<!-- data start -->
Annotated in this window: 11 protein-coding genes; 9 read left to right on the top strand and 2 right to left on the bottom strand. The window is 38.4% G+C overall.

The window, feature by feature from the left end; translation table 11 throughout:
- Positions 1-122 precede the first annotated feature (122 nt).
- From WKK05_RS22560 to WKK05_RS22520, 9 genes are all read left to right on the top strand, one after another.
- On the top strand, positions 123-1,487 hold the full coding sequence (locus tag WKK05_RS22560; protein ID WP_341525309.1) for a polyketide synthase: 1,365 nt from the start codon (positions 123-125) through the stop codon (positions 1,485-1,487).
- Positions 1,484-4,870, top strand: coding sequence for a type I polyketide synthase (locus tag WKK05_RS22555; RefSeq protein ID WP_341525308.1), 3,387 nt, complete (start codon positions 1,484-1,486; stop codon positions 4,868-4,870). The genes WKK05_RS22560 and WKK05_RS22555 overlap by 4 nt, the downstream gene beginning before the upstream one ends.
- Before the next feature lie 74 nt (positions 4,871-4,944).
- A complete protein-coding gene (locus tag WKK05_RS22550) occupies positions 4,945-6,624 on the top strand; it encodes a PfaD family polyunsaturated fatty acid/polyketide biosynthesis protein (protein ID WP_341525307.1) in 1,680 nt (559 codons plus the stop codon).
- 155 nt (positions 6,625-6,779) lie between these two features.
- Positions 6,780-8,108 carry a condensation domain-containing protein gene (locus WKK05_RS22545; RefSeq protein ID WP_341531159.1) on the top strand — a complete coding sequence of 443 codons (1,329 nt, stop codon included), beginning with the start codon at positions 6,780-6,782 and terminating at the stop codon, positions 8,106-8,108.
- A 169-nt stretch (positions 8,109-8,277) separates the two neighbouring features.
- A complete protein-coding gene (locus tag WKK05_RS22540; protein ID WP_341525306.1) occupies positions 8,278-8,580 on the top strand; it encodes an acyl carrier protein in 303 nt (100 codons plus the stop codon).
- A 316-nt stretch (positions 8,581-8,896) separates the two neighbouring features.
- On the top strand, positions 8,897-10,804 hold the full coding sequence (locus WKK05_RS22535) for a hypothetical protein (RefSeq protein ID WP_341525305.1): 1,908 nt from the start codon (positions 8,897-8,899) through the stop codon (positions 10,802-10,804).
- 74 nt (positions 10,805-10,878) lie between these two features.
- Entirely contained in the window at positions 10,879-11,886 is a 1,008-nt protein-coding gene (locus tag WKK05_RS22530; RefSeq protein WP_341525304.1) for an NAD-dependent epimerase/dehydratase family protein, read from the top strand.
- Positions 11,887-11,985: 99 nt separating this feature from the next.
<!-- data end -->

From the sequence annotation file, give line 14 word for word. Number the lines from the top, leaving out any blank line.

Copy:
- On the top strand, positions 8,897-10,804 hold the full coding sequence (locus WKK05_RS22535) for a hypothetical protein (RefSeq protein ID WP_341525305.1): 1,908 nt from the start codon (positions 8,897-8,899) through the stop codon (positions 10,802-10,804).